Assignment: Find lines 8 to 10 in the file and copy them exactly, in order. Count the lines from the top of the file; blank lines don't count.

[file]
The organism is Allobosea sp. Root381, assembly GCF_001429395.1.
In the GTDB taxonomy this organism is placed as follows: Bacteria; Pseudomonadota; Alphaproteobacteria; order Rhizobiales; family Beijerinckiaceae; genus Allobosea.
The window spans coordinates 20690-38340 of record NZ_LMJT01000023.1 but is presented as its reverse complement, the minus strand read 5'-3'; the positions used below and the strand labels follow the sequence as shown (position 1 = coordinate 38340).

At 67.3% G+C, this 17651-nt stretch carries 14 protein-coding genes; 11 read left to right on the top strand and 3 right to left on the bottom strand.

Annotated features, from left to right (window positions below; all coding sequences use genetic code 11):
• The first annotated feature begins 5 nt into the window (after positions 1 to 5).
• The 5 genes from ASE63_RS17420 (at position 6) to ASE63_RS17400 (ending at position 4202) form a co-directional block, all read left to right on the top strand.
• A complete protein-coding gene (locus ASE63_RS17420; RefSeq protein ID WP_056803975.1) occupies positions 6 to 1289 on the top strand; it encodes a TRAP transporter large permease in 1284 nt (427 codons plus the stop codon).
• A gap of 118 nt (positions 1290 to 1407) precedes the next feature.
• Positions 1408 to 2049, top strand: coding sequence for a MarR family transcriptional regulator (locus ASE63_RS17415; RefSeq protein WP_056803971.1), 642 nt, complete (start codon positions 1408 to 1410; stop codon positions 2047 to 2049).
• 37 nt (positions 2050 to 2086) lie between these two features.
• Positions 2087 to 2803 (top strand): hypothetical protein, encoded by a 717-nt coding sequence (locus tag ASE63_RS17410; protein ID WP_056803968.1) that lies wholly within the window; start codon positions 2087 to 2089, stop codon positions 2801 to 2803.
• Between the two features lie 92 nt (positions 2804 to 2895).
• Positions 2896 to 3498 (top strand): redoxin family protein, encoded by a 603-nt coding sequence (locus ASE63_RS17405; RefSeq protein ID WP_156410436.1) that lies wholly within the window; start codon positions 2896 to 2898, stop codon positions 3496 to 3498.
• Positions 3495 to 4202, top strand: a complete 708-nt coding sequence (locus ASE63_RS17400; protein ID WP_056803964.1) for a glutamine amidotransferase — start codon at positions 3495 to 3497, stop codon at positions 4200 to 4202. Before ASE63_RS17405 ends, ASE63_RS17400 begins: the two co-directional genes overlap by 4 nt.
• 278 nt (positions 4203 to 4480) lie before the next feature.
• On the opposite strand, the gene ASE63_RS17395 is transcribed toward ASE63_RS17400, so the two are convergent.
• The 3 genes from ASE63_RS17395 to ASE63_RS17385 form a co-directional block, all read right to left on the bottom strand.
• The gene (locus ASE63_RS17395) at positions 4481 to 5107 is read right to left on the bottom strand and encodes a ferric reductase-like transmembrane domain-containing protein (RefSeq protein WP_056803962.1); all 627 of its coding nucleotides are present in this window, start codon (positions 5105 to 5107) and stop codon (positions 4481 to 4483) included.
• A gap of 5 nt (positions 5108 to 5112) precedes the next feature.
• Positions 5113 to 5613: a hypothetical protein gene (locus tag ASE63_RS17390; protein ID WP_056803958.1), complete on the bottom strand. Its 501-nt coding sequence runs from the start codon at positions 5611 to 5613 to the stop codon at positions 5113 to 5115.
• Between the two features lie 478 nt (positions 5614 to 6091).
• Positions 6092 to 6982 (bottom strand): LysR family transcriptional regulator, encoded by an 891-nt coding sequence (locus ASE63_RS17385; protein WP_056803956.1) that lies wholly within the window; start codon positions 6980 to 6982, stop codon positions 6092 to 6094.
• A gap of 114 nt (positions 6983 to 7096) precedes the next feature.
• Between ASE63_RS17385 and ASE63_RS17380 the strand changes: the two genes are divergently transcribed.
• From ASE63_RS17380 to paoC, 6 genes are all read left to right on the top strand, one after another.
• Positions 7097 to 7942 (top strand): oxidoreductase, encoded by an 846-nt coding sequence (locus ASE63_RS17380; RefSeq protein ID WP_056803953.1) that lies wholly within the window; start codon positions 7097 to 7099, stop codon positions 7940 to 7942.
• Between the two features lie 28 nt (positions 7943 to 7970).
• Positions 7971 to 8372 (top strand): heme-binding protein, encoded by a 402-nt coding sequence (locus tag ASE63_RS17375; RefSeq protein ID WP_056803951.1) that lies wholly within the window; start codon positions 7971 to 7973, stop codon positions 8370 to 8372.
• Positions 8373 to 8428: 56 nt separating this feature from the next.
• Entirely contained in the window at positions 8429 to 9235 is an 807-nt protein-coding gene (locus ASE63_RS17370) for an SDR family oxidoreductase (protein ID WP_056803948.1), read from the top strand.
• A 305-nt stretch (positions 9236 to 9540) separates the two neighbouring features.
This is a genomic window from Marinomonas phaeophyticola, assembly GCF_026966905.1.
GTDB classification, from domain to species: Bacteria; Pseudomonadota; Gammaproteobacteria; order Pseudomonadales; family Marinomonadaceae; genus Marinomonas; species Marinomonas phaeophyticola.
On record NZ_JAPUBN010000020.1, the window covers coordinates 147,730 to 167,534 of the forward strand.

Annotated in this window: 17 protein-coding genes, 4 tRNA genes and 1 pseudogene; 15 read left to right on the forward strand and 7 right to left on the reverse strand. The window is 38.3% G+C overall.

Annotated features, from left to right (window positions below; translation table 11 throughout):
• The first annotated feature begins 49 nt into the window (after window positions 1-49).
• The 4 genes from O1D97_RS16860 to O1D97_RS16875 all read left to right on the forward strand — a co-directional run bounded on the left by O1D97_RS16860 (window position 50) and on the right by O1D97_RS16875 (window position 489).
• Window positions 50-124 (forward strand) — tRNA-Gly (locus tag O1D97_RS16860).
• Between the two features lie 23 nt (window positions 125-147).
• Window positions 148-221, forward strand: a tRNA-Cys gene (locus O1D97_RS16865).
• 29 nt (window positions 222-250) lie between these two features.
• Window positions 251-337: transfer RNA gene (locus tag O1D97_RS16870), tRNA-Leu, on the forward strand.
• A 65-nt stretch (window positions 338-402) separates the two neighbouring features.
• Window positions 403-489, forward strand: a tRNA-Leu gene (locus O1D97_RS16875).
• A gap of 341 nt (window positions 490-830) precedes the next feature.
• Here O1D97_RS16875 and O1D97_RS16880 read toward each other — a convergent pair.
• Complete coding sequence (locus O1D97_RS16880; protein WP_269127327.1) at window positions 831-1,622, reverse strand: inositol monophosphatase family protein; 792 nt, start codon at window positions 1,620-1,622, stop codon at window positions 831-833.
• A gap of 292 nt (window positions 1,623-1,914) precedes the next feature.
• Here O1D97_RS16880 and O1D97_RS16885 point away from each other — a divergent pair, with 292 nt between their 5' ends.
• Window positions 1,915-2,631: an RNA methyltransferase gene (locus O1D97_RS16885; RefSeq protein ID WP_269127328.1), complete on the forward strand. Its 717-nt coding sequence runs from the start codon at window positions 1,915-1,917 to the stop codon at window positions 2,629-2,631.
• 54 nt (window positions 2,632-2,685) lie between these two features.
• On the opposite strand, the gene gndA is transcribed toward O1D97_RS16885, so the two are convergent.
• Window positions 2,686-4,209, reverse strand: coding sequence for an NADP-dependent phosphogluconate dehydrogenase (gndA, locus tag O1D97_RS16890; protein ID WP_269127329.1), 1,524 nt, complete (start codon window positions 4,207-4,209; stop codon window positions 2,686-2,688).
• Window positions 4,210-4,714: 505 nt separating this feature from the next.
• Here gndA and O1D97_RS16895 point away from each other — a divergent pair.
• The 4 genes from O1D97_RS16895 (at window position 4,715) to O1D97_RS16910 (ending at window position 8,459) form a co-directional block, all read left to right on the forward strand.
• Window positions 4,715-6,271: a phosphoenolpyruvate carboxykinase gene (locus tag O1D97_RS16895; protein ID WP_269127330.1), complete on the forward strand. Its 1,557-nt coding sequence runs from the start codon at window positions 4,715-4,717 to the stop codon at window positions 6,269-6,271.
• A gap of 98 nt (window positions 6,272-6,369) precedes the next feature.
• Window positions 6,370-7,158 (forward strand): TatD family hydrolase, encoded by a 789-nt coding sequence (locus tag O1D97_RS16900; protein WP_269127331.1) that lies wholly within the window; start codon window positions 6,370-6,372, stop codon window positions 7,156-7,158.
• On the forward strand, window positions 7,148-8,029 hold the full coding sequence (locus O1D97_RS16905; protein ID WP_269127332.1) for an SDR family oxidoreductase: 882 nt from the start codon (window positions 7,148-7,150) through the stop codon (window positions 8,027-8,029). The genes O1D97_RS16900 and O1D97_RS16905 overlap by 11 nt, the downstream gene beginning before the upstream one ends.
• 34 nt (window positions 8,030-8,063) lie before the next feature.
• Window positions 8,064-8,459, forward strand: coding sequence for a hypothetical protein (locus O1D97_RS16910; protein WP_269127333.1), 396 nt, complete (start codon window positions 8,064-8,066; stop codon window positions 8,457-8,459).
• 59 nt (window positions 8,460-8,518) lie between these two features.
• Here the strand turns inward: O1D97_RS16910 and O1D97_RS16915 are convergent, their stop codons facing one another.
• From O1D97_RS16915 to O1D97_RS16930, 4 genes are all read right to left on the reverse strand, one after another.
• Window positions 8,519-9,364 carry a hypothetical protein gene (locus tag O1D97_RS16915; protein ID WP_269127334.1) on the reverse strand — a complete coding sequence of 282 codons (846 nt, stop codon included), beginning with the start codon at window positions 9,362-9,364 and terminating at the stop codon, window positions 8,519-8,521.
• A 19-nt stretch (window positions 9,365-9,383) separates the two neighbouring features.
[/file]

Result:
• A complete protein-coding gene (locus ASE63_RS17420; RefSeq protein ID WP_056803975.1) occupies positions 6 to 1289 on the top strand; it encodes a TRAP transporter large permease in 1284 nt (427 codons plus the stop codon).
• A gap of 118 nt (positions 1290 to 1407) precedes the next feature.
• Positions 1408 to 2049, top strand: coding sequence for a MarR family transcriptional regulator (locus ASE63_RS17415; RefSeq protein WP_056803971.1), 642 nt, complete (start codon positions 1408 to 1410; stop codon positions 2047 to 2049).